Powder Funnel kit with drop tubes especially if you intend to use powders like Varget.

Powder Trickler (used to tweak powder charges )

Powder Measure (nice for faster powder charges it does require a bit of learning curve to get consistent powder charges sort of rhythm thing) standard with progressive presses, but the RCBS Uniflow is nice! Redding makes a better one, and Harrell is the gold standard!

Hammer Type Bullet Puller (for taking down the boo boo's)

Ammo boxes and labels

A notebook for recording your results! Saves covering the same ground twice!

A chronograph is great when working up loads, but is more a luxury in the beginning.

Ol` Joe
November 12, 2006, 01:10 PM
I am considering it because I own a couple of 10mm Glocks, and want to make sure that I can always have access to the real " full power" ammo.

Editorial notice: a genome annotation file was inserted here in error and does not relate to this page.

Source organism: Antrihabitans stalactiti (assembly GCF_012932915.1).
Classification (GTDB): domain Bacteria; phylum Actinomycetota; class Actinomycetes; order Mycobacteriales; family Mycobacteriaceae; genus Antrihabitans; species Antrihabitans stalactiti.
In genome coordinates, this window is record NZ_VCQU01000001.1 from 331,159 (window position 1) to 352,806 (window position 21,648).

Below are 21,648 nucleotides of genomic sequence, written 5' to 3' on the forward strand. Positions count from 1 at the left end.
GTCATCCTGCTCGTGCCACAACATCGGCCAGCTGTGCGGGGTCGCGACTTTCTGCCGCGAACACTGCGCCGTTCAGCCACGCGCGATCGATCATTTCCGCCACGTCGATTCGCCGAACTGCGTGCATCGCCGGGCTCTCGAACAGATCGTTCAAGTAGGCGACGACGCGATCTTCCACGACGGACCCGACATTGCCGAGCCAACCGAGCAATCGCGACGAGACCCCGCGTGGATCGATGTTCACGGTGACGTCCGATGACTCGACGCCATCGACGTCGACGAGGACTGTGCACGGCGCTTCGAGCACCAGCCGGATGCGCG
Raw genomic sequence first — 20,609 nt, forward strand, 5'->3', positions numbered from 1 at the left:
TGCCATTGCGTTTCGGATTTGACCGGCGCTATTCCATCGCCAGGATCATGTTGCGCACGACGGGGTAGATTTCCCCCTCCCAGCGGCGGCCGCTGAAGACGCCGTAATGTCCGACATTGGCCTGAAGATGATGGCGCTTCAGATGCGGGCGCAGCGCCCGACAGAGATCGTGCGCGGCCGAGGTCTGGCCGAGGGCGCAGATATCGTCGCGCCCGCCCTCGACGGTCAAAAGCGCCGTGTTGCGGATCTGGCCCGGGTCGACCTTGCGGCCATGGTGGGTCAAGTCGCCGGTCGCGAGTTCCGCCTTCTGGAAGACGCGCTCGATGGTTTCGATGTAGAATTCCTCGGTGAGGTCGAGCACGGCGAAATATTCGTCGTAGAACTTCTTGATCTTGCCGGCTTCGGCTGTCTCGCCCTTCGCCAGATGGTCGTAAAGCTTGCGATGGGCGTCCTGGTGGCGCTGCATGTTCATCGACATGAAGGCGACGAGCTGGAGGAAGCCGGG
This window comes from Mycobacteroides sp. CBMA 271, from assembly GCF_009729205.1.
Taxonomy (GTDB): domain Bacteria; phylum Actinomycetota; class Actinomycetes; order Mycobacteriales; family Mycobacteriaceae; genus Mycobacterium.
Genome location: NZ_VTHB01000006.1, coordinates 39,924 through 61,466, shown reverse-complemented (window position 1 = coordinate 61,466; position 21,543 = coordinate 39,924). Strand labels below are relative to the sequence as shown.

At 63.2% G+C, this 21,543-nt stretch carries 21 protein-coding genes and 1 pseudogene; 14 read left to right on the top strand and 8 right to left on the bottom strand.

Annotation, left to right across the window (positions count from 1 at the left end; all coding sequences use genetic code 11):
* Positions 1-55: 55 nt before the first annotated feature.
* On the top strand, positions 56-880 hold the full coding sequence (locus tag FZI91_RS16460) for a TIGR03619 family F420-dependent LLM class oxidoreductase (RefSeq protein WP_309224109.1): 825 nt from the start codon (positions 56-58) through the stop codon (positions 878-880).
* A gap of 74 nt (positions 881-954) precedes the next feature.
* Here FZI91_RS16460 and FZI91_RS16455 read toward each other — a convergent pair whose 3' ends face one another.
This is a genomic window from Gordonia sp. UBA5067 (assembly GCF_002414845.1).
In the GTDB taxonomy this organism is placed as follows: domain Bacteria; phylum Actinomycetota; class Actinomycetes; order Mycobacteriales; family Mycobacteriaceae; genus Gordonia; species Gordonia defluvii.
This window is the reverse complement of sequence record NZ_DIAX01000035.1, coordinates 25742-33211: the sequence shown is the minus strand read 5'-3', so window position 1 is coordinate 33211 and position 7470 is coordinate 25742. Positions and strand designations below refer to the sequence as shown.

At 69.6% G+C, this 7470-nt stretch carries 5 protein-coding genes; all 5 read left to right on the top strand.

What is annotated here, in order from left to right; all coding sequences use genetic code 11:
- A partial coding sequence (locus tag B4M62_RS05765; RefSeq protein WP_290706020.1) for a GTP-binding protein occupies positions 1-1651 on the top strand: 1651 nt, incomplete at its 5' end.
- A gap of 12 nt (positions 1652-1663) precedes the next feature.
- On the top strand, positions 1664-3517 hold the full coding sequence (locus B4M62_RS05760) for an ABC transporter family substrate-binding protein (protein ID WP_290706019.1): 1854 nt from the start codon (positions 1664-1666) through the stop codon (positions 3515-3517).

I`d look on the shelf at your local gun shop for this stuff, and look at reloading more as haveing access to a good supply of target/practice ammo. With out a way to measure pressure you will never know for sure what you are shooting in reguards to your loads, and store bought is a better way to go for defence anyway if that is your goal. I look at my reloading goal as #1 keep it safe and then I worry about velocity/ power factors, ect.

I`d look at "The ABC`s of Reloading", Lymans #48, or the Hodgdon manual for good books on reloading. Sierra and the NRA have reloading vidios available but I haven`t seen them so I won`t recommend one. They may also be a good way to go though if you want to pick one up. The local gun clubs or shops might have classes on reloading if you ask or give you the name of someone who will instruct you.

November 12, 2006, 09:36 PM